New roles and new processes for virtual and hybrid learning mean new work loads. Higher workload plus reduced resources equals higher exhaustion. Vicarious stressors (like trying to parent or just exist in a pandemic) increase emotional exhaustion. And, importantly, we’re facing some real cognitive dissonance between what we think our purpose is as teachers and what the job actually entails. 

Depersonalization

Not being face-to-face with the students we serve reduces our sense of personalization. Teaching to a Zoom room of blank cameras doesn’t lend itself to deep human connection. 

And then there’s doom scrolling social media, which exposes us to anti-teacher tirades. Even if the “teachers are the enemy” viewpoints are the minority, our brains latch onto these demoralizing sentiments.

Reduced Self-efficacy

Perhaps the most important driver of “burnout” is a feeling of helplessness and purpose that rise from a combination of institutional challenges, current realities, and a career that doesn’t always have the freedom and flexibility we believe (rightly) we deserve.


Fixing Burnout

It’s totally possible to conquer this feeling. We have a few suggestions.

Notice the good stuff 

Our brains are wired to notice and remember bad more than good, so we need to work harder to feed our minds positive experiences. Positivity accounts for 44% of the variance on resilience and 52% of the variance on burnout. So make a move from hoarding every emotion to curating the good ones. Have a victory session rather than a vent session, and start a gratitude journal.

Limit the Bad

Facebook secretly manipulated new feeds in 2014, and experimented by changing the positive and negative posts users saw: they wanted to see how emotions on social media spread. The result? Emotions are contagious, especially negative ones. See too many negative posts, you’ll feel depressed. Consider resisting the urge to vent, as it doesn’t increase well-being and often diminishes it. You can also try taking a social media break. 

Live in the Present

Mindfulness-based Stress Reduction has been found to significantly reduce burnout. Here’s how it’s done:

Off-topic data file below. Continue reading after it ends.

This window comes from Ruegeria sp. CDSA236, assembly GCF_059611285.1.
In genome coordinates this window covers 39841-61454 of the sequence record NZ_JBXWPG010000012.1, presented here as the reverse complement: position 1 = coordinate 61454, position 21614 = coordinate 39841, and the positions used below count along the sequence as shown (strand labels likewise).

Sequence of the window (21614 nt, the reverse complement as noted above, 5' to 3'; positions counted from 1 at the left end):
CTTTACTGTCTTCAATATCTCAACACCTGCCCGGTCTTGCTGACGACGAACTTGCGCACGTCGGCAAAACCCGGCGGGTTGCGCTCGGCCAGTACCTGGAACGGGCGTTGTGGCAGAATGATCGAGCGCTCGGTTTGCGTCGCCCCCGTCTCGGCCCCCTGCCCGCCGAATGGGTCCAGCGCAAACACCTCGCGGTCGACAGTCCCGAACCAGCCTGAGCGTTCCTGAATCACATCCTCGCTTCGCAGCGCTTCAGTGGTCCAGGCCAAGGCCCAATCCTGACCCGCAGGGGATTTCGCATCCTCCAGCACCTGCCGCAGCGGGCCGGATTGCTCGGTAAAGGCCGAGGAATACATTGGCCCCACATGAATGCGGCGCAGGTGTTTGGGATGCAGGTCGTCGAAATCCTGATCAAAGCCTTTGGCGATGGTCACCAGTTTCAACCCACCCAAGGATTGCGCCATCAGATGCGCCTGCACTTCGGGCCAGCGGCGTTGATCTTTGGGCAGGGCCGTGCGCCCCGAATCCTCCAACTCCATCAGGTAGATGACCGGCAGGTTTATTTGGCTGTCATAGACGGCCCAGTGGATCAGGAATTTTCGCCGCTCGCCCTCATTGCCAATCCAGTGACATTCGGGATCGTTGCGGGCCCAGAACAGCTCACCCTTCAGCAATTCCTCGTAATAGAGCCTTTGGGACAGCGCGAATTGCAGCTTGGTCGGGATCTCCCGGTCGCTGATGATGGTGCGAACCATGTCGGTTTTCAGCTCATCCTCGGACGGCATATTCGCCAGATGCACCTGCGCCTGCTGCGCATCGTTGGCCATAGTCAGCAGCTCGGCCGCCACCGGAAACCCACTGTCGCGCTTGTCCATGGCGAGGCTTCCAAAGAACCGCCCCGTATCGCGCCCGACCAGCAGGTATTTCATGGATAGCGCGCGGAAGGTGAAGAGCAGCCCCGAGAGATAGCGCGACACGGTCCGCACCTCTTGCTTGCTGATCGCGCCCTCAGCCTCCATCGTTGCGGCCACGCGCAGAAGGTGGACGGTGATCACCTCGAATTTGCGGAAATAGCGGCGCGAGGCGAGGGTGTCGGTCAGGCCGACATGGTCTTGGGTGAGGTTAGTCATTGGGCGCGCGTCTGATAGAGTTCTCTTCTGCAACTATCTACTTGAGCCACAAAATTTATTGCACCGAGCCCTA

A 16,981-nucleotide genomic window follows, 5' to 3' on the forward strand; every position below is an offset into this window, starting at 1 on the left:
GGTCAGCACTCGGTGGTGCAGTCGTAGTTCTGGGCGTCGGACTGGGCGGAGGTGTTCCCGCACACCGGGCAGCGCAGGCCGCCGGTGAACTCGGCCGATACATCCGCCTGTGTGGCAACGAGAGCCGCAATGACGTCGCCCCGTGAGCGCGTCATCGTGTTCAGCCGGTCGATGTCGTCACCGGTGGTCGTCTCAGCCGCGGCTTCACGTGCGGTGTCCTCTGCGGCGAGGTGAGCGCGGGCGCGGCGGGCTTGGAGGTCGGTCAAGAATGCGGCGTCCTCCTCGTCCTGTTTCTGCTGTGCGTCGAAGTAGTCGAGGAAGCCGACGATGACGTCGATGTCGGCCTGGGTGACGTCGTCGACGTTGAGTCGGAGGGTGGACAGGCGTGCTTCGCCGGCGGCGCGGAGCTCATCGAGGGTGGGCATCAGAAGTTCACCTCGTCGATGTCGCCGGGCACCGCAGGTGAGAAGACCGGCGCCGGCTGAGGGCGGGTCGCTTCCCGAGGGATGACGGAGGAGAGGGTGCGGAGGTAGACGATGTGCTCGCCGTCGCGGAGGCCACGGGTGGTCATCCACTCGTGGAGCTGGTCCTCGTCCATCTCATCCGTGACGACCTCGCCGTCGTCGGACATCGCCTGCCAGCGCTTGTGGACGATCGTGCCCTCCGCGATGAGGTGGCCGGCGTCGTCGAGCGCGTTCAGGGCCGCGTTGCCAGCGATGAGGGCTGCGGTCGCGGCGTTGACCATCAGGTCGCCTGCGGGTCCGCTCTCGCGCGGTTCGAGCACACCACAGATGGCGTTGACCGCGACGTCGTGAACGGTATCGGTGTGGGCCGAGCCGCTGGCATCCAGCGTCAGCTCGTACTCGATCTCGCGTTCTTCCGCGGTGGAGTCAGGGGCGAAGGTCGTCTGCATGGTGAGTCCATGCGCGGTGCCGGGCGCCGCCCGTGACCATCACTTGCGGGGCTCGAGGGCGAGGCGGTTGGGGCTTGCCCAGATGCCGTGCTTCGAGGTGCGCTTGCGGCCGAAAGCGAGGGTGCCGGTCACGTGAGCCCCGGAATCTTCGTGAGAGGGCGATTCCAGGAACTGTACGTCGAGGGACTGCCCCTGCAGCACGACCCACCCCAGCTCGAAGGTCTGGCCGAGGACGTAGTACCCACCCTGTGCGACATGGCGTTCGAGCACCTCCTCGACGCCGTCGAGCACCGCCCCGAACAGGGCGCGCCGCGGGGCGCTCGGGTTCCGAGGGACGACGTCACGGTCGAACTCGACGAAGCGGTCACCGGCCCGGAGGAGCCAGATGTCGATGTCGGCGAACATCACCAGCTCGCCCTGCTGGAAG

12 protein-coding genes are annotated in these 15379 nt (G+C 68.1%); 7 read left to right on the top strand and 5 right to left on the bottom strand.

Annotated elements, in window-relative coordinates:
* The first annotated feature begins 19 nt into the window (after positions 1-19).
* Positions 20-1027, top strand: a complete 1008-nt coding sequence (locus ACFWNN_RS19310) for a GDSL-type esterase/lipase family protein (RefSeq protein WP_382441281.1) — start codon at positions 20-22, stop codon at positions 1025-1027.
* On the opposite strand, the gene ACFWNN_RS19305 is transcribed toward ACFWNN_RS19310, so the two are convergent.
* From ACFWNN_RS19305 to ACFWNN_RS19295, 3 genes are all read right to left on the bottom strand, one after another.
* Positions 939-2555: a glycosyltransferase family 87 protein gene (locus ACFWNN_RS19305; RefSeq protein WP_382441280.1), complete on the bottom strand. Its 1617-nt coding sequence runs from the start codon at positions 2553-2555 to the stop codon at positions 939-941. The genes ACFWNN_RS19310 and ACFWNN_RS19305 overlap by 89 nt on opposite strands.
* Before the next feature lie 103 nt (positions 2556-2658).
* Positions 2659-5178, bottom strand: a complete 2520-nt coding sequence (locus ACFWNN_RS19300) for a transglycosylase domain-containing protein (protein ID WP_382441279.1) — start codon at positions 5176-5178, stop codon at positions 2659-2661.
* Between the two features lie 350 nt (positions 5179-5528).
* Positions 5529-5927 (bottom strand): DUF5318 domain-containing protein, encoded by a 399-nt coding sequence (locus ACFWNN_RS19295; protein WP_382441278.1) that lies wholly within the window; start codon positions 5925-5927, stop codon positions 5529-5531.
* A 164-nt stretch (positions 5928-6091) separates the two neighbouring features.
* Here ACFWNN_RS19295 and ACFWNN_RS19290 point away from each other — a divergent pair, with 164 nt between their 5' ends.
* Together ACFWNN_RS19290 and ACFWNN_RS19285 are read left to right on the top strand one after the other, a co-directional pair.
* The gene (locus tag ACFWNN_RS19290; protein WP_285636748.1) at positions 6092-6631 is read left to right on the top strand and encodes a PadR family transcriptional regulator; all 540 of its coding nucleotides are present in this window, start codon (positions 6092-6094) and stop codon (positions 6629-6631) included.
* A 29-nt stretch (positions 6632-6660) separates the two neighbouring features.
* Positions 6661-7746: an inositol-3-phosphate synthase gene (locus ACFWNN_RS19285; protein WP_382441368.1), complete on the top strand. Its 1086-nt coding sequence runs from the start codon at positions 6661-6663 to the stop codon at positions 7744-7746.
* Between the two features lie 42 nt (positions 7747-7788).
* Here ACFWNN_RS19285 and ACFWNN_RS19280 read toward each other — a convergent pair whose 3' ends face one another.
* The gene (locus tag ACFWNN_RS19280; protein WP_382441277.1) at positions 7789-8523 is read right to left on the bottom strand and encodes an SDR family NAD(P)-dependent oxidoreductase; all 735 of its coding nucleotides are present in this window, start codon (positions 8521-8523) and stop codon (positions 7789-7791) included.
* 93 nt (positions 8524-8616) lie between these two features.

• Pause to breathe and note your surroundings, especially when you feel tension, stress or anxious thinking.
  • Check the chatter in your head surrounding adversity. Stress isn’t what happens to us. It’s how we feel about what happens to us.
  • Stop striving for 2019 goals in 2021. Students need connection more than content. They need hope rather than homework. And, stop “should’ing” on yourself for not being a master teacher during the biggest shift in education we’ve seen in our lives. 

Burnout is not a nebulous malaise. It has specific symptoms, specific causes, and specific remedies. We have to know our ills before we can grow our skills. 

Give yourself the permission to self-reflect. Get specific about how you’re feeling, then take aggressive action in caring for yourself using real research-based, teacher-tested practices. But remember, burnout is just a meme. It’s a language with tremendous power. It drives overwhelming emotion. But it’s impermanent; transitive. Face it. Take the time to understand it. Laugh at it. Then, poof — push beyond it.

Burnout is not your fault. But well-being is your right and responsibility. 

Shook.

Chase Mielke is an award-winning teacher, nationally recognized speaker, and expert on teacher burnout. He is the best-selling author of “The Burnout Cure: Learning to Love Teaching Again.” For more information on his speaking, virtual courses, and resources for burnout, find him on Twitter @chasemielke or via his website www.affectiveliving.com.